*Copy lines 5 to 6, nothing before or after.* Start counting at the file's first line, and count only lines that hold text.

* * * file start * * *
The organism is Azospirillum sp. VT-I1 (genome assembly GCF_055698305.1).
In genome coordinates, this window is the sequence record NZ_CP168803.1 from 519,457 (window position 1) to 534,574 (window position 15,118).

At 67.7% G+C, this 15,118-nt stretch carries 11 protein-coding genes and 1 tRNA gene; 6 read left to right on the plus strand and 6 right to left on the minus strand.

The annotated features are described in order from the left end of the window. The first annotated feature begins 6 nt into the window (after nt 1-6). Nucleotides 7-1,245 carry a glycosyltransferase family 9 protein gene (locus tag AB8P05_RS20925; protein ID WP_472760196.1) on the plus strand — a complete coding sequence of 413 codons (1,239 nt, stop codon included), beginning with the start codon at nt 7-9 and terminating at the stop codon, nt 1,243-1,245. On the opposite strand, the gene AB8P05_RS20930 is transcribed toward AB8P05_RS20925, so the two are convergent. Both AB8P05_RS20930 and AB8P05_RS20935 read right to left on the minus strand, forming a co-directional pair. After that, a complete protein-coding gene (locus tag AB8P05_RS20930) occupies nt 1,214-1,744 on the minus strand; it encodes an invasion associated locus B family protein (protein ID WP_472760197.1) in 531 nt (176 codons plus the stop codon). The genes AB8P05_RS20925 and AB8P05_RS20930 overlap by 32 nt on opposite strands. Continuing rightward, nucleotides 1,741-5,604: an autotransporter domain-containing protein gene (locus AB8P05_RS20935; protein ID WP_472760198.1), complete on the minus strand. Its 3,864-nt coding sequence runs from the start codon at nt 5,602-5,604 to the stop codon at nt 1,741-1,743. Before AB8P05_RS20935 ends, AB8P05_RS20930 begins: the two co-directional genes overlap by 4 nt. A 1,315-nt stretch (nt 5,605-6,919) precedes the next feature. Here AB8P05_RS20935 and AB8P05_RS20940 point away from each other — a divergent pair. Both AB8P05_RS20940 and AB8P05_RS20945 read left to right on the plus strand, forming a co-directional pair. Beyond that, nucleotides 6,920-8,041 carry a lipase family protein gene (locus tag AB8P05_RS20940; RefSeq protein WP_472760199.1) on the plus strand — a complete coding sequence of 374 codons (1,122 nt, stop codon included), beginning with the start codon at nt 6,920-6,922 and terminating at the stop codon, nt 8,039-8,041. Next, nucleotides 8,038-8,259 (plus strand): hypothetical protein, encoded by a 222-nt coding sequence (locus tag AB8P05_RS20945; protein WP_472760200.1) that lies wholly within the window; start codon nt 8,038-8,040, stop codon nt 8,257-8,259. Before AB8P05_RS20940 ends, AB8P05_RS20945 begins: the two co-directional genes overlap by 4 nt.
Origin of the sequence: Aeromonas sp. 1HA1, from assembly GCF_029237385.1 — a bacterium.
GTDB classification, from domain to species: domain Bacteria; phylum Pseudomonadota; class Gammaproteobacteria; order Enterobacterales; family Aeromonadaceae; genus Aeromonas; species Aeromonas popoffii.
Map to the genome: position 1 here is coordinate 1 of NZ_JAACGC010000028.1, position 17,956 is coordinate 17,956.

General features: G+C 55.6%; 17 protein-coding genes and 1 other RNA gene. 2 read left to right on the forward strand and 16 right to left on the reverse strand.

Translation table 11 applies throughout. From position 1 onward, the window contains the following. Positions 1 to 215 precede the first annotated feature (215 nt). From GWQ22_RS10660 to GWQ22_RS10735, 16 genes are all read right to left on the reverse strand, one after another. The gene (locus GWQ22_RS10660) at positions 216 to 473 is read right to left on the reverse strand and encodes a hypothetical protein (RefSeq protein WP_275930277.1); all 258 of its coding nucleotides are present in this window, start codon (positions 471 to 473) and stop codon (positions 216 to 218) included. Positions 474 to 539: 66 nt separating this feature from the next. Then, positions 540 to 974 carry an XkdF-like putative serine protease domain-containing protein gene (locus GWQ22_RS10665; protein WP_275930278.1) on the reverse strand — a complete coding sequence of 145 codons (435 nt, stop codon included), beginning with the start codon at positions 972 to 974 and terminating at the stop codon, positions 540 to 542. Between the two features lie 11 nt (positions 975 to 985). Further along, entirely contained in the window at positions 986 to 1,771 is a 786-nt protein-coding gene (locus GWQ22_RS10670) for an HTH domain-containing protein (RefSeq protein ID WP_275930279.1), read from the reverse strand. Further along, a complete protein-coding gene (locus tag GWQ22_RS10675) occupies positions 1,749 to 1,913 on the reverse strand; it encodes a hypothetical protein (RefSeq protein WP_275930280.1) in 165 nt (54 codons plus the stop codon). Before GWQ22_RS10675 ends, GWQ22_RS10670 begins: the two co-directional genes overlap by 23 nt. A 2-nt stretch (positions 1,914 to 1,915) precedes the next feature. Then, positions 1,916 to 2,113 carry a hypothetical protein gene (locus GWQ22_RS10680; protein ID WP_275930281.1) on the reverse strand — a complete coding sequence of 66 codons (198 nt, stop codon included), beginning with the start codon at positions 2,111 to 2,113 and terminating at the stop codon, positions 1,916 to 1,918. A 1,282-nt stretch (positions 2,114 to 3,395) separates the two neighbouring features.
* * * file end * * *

Origin of the sequence: Aeromonas sp. 1HA1, from assembly GCF_029237385.1 — a bacterium.
GTDB classification, from domain to species: domain Bacteria; phylum Pseudomonadota; class Gammaproteobacteria; order Enterobacterales; family Aeromonadaceae; genus Aeromonas; species Aeromonas popoffii.